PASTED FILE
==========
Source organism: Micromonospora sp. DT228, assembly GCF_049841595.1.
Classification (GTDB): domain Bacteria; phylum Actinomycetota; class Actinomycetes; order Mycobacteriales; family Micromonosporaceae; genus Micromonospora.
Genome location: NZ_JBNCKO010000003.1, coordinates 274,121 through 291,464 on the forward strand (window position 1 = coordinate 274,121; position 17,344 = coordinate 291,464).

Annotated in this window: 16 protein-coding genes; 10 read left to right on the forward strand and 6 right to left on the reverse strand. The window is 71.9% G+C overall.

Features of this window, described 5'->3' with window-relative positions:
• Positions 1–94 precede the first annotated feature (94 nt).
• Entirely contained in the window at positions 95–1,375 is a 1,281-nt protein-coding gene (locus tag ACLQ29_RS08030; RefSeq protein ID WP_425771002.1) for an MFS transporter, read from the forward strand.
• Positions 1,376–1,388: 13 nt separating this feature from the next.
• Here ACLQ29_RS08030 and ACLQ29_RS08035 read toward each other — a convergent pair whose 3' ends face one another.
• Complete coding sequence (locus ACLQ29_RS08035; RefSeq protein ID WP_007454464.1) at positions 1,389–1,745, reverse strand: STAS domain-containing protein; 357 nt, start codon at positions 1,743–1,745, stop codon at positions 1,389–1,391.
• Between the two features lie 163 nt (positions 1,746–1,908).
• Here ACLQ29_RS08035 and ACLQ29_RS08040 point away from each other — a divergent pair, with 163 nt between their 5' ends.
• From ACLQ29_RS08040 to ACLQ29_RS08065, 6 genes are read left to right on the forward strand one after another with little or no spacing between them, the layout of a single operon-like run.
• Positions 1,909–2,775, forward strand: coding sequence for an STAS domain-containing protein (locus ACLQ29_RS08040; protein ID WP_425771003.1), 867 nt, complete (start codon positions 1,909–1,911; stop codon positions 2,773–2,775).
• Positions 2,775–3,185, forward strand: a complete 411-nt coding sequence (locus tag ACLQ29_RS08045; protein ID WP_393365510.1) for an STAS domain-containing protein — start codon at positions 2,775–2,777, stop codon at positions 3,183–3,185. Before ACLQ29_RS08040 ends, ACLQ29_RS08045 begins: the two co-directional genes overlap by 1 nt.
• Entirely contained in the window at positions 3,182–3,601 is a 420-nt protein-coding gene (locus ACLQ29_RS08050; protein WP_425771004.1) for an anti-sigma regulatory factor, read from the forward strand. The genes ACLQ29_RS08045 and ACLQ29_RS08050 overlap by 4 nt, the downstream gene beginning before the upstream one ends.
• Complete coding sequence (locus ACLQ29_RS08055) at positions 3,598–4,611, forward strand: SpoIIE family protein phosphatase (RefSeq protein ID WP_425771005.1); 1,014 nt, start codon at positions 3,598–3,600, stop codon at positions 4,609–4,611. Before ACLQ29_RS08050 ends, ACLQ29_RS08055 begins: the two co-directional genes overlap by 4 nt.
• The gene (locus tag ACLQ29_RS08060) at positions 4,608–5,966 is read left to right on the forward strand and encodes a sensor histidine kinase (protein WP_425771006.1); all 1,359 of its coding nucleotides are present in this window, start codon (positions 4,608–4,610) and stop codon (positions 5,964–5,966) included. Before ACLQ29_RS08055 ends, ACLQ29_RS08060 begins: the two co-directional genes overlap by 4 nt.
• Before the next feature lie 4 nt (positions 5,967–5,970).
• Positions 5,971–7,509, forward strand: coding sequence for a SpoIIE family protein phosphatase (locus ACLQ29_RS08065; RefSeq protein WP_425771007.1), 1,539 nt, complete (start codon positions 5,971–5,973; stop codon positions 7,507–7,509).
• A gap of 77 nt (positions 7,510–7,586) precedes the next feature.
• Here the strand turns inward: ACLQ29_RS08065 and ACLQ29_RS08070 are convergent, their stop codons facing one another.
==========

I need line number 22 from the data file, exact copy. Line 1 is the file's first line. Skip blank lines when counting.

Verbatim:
• Here the strand turns inward: ACLQ29_RS08065 and ACLQ29_RS08070 are convergent, their stop codons facing one another.